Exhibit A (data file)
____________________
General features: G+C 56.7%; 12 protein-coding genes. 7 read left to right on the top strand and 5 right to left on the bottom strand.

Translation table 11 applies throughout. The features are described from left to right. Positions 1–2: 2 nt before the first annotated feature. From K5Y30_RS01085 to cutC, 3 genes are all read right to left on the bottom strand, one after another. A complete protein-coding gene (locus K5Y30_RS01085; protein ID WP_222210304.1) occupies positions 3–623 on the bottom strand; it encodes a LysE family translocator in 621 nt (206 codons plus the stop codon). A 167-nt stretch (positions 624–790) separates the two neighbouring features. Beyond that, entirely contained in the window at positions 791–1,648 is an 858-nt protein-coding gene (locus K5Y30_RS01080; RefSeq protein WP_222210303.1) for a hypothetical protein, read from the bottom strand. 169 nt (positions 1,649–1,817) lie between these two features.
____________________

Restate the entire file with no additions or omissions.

General features: G+C 56.7%; 12 protein-coding genes. 7 read left to right on the top strand and 5 right to left on the bottom strand.

Translation table 11 applies throughout. The features are described from left to right. Positions 1–2: 2 nt before the first annotated feature. From K5Y30_RS01085 to cutC, 3 genes are all read right to left on the bottom strand, one after another. A complete protein-coding gene (locus K5Y30_RS01085; protein ID WP_222210304.1) occupies positions 3–623 on the bottom strand; it encodes a LysE family translocator in 621 nt (206 codons plus the stop codon). A 167-nt stretch (positions 624–790) separates the two neighbouring features. Beyond that, entirely contained in the window at positions 791–1,648 is an 858-nt protein-coding gene (locus K5Y30_RS01080; RefSeq protein WP_222210303.1) for a hypothetical protein, read from the bottom strand. 169 nt (positions 1,649–1,817) lie between these two features.